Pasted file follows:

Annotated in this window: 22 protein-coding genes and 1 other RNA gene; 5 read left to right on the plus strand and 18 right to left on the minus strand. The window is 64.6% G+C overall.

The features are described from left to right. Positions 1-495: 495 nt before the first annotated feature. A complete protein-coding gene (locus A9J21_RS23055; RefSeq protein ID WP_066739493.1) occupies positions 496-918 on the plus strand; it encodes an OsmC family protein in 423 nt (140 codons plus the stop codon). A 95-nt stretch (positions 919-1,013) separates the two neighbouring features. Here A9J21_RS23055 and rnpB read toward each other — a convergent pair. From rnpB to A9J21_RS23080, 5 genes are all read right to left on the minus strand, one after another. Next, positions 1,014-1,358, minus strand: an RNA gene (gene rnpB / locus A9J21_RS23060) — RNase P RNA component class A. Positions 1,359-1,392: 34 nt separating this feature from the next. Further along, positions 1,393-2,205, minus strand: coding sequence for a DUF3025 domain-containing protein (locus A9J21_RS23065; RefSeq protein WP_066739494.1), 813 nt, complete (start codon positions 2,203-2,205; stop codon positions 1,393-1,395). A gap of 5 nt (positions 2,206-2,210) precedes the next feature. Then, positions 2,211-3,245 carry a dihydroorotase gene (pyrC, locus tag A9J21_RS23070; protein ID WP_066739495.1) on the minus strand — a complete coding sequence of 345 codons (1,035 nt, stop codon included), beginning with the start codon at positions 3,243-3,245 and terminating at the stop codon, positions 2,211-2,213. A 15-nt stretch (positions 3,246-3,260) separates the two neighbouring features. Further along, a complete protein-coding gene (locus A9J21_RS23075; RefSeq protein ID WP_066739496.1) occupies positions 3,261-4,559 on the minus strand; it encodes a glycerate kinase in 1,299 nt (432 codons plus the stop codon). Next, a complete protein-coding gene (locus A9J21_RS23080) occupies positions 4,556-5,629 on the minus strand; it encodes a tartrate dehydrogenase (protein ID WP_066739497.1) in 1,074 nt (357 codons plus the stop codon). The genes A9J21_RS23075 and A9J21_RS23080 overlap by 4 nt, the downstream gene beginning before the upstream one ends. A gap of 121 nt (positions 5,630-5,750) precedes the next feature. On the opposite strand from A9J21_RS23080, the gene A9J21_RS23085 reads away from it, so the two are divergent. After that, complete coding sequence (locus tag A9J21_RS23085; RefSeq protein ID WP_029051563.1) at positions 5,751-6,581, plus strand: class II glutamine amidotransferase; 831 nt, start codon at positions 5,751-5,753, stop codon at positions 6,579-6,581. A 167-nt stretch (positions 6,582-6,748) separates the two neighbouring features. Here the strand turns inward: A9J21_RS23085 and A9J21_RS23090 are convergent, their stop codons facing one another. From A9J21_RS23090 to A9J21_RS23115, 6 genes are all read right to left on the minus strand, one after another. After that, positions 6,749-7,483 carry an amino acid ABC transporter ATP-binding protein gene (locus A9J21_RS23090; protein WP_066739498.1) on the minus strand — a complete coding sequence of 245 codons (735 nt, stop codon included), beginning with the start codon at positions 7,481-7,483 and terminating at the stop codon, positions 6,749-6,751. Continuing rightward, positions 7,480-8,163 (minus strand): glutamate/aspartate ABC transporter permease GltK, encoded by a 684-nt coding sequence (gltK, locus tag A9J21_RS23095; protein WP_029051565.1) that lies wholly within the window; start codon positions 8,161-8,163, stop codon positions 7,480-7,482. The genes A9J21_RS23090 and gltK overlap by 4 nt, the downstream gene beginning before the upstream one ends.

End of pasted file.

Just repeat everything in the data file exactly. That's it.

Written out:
Annotated in this window: 22 protein-coding genes and 1 other RNA gene; 5 read left to right on the plus strand and 18 right to left on the minus strand. The window is 64.6% G+C overall.

The features are described from left to right. Positions 1-495: 495 nt before the first annotated feature. A complete protein-coding gene (locus A9J21_RS23055; RefSeq protein ID WP_066739493.1) occupies positions 496-918 on the plus strand; it encodes an OsmC family protein in 423 nt (140 codons plus the stop codon). A 95-nt stretch (positions 919-1,013) separates the two neighbouring features. Here A9J21_RS23055 and rnpB read toward each other — a convergent pair. From rnpB to A9J21_RS23080, 5 genes are all read right to left on the minus strand, one after another. Next, positions 1,014-1,358, minus strand: an RNA gene (gene rnpB / locus A9J21_RS23060) — RNase P RNA component class A. Positions 1,359-1,392: 34 nt separating this feature from the next. Further along, positions 1,393-2,205, minus strand: coding sequence for a DUF3025 domain-containing protein (locus A9J21_RS23065; RefSeq protein WP_066739494.1), 813 nt, complete (start codon positions 2,203-2,205; stop codon positions 1,393-1,395). A gap of 5 nt (positions 2,206-2,210) precedes the next feature. Then, positions 2,211-3,245 carry a dihydroorotase gene (pyrC, locus tag A9J21_RS23070; protein ID WP_066739495.1) on the minus strand — a complete coding sequence of 345 codons (1,035 nt, stop codon included), beginning with the start codon at positions 3,243-3,245 and terminating at the stop codon, positions 2,211-2,213. A 15-nt stretch (positions 3,246-3,260) separates the two neighbouring features. Further along, a complete protein-coding gene (locus A9J21_RS23075; RefSeq protein ID WP_066739496.1) occupies positions 3,261-4,559 on the minus strand; it encodes a glycerate kinase in 1,299 nt (432 codons plus the stop codon). Next, a complete protein-coding gene (locus A9J21_RS23080) occupies positions 4,556-5,629 on the minus strand; it encodes a tartrate dehydrogenase (protein ID WP_066739497.1) in 1,074 nt (357 codons plus the stop codon). The genes A9J21_RS23075 and A9J21_RS23080 overlap by 4 nt, the downstream gene beginning before the upstream one ends. A gap of 121 nt (positions 5,630-5,750) precedes the next feature. On the opposite strand from A9J21_RS23080, the gene A9J21_RS23085 reads away from it, so the two are divergent. After that, complete coding sequence (locus tag A9J21_RS23085; RefSeq protein ID WP_029051563.1) at positions 5,751-6,581, plus strand: class II glutamine amidotransferase; 831 nt, start codon at positions 5,751-5,753, stop codon at positions 6,579-6,581. A 167-nt stretch (positions 6,582-6,748) separates the two neighbouring features. Here the strand turns inward: A9J21_RS23085 and A9J21_RS23090 are convergent, their stop codons facing one another. From A9J21_RS23090 to A9J21_RS23115, 6 genes are all read right to left on the minus strand, one after another. After that, positions 6,749-7,483 carry an amino acid ABC transporter ATP-binding protein gene (locus A9J21_RS23090; protein WP_066739498.1) on the minus strand — a complete coding sequence of 245 codons (735 nt, stop codon included), beginning with the start codon at positions 7,481-7,483 and terminating at the stop codon, positions 6,749-6,751. Continuing rightward, positions 7,480-8,163 (minus strand): glutamate/aspartate ABC transporter permease GltK, encoded by a 684-nt coding sequence (gltK, locus tag A9J21_RS23095; protein WP_029051565.1) that lies wholly within the window; start codon positions 8,161-8,163, stop codon positions 7,480-7,482. The genes A9J21_RS23090 and gltK overlap by 4 nt, the downstream gene beginning before the upstream one ends.